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Oct 7 (Reuters) - Shares of Tyson Foods Inc, the largest U.S. meat processor, fell as much as 11.5 percent to $65.85 on Friday after a brokerage report said a class action lawsuit against the company alleging collusion might have merit.
Tyson Foods disputed the allegations in the complaints as well as the speculative conclusions in the report.
The lawsuit filed last month alleged that Tyson colluded with Koch Foods and others in the broiler chicken business to reduce production since 2008.
Pivotal Research Group analyst Timothy Ramey said he was not alleging that Tyson colludes on chicken pricing or production.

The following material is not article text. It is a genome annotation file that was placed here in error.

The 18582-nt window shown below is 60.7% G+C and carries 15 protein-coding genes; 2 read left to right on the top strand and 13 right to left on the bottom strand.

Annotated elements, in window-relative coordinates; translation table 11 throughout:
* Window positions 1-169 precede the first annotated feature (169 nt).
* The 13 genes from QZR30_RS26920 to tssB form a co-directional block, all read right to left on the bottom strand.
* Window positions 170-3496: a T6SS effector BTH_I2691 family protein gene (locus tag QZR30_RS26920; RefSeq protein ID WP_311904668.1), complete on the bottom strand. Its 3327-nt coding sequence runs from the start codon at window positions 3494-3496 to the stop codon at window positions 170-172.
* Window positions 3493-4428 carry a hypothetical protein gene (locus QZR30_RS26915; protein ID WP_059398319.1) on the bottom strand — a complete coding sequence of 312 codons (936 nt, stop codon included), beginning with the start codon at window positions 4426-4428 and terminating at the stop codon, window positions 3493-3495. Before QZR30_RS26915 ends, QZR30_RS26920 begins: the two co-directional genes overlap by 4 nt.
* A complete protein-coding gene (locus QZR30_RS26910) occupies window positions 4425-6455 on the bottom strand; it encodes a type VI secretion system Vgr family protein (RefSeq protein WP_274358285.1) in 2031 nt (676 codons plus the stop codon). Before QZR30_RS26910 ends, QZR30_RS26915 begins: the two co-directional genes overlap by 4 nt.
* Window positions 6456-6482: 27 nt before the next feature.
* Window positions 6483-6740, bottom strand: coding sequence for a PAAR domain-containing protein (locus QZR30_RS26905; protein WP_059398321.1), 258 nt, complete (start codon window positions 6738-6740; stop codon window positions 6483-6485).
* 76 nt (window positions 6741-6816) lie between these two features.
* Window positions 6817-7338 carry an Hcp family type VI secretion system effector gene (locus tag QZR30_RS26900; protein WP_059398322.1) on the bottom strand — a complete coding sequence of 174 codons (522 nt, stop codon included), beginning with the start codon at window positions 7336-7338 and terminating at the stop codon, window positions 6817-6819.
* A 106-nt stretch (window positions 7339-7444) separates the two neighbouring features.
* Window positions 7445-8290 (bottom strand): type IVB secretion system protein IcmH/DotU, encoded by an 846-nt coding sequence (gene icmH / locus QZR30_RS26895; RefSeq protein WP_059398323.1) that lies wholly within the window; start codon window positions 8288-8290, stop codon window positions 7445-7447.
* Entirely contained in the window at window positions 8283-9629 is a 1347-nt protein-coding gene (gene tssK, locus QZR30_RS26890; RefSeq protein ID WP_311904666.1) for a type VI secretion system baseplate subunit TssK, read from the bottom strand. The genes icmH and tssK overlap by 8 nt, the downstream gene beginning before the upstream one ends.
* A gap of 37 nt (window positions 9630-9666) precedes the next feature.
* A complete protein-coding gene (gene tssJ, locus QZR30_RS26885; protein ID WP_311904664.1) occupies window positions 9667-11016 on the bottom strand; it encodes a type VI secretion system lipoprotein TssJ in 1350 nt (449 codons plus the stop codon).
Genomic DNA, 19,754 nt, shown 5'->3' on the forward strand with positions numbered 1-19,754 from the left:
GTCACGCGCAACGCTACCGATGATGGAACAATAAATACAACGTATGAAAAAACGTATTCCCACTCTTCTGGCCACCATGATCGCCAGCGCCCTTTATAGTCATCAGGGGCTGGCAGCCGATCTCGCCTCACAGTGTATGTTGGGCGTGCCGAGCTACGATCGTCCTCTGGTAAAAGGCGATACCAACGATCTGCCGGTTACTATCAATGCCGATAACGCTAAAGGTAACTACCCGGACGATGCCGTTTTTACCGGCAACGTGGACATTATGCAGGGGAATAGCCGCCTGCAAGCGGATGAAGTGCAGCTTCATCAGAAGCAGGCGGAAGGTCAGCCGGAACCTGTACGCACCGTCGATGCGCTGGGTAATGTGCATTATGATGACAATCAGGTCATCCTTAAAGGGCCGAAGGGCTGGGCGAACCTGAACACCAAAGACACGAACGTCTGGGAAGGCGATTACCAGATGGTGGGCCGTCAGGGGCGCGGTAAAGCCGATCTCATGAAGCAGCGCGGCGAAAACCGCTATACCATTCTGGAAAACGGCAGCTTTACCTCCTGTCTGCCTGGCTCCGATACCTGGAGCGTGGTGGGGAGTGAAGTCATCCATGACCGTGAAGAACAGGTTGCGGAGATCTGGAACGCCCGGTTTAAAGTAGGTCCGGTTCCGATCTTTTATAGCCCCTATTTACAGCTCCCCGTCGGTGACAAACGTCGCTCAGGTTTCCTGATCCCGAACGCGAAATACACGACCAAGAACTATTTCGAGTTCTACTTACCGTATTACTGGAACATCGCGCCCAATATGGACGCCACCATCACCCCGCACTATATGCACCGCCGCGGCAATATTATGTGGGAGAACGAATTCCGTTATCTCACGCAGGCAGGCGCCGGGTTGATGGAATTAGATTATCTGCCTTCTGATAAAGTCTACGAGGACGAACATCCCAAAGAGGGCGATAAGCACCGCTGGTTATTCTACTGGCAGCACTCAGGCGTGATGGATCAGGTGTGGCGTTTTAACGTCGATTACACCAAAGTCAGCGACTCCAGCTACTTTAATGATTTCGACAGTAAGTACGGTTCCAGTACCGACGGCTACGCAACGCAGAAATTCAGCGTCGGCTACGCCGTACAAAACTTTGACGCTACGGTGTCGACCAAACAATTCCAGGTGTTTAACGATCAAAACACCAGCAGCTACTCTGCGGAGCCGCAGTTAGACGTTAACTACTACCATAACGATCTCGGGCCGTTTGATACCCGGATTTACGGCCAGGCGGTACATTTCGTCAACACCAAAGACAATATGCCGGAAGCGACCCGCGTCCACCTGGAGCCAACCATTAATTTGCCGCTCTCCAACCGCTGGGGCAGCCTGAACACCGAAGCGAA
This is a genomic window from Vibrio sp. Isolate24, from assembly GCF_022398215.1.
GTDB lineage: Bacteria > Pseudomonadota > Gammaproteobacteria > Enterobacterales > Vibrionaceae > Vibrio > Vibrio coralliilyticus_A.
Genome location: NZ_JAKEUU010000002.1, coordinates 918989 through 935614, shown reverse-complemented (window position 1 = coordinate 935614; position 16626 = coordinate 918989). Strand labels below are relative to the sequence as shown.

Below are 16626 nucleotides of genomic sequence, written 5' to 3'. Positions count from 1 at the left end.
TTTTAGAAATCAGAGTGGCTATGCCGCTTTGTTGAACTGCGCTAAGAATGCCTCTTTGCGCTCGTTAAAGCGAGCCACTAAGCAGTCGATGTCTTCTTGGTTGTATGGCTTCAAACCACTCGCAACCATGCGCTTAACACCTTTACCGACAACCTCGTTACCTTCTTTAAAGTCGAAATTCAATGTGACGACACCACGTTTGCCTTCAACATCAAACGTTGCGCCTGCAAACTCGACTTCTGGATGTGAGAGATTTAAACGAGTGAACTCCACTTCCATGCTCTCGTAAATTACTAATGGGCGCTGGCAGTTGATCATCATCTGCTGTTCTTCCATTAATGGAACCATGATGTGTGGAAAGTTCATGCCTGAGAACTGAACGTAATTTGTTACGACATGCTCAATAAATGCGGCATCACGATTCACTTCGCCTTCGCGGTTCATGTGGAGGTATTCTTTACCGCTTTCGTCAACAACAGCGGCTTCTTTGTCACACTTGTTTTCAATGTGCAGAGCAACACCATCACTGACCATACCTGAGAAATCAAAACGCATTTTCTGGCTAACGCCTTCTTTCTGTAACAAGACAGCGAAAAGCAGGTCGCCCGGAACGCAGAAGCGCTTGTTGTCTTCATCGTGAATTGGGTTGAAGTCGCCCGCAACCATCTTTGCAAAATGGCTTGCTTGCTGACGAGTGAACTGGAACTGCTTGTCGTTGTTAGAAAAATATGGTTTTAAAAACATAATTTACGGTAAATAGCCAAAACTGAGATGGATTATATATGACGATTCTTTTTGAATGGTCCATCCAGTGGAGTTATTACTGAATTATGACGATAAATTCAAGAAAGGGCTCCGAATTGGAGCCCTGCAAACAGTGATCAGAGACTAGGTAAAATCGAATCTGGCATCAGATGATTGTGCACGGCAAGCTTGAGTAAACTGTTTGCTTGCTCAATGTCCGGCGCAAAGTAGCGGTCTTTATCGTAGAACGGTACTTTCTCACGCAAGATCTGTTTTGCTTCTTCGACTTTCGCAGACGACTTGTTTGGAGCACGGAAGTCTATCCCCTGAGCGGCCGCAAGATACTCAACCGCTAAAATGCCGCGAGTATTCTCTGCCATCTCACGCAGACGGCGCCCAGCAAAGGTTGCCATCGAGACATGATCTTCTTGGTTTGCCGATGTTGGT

However, the brokerage downgraded the company's stock to "sell" from "buy" and cut its price target to $40 from $100, saying the lawsuit would lead to intense scrutiny of the sector.
Pivotal Research is the only brokerage with a "sell" rating among the 11 brokerages covering the company. At least six brokerages rate the stock "buy" or higher and four "hold".
"Our thesis is that the class-action suit has merit and will lead to intense scrutiny of the broiler sector," Ramey wrote.
"We have long wondered how an industry marked by such volatility and lack of discipline could morph to a highly disciplined industry where production remains constrained and pricing remains high," Ramey added.
Tyson Foods said it had not made any changes to its business practices in response to the complaint. (Reporting by Gayathree Ganesan in Bengaluru)